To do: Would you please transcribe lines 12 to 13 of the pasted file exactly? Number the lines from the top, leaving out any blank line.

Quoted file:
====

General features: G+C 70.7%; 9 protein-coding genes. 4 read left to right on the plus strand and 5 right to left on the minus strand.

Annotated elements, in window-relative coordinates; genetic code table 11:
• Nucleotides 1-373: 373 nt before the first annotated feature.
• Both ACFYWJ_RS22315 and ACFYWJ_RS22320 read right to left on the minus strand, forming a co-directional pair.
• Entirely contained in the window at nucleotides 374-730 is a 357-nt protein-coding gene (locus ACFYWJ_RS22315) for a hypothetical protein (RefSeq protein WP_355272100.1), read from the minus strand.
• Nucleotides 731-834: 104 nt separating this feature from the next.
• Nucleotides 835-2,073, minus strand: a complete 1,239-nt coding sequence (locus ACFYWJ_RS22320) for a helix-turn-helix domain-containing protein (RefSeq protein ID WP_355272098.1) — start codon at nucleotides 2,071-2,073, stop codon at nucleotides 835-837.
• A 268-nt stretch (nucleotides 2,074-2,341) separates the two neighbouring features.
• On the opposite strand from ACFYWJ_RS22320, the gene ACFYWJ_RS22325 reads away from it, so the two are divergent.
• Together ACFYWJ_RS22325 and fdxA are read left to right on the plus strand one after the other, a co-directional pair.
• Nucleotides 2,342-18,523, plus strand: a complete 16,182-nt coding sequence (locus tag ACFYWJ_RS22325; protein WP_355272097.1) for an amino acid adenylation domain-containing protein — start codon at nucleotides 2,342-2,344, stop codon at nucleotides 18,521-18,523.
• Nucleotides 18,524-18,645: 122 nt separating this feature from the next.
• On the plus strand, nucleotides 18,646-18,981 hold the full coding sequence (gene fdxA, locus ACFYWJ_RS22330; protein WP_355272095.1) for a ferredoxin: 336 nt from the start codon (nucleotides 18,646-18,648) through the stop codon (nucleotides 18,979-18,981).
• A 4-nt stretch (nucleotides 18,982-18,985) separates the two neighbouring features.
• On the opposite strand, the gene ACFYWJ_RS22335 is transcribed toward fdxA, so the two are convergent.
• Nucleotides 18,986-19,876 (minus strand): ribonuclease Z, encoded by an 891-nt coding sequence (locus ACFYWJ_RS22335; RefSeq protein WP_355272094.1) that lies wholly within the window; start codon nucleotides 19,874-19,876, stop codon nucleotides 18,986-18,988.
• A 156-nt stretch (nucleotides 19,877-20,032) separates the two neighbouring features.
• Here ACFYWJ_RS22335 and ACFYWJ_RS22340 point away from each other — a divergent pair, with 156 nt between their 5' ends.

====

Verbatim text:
• Nucleotides 18,524-18,645: 122 nt separating this feature from the next.
• On the plus strand, nucleotides 18,646-18,981 hold the full coding sequence (gene fdxA, locus ACFYWJ_RS22330; protein WP_355272095.1) for a ferredoxin: 336 nt from the start codon (nucleotides 18,646-18,648) through the stop codon (nucleotides 18,979-18,981).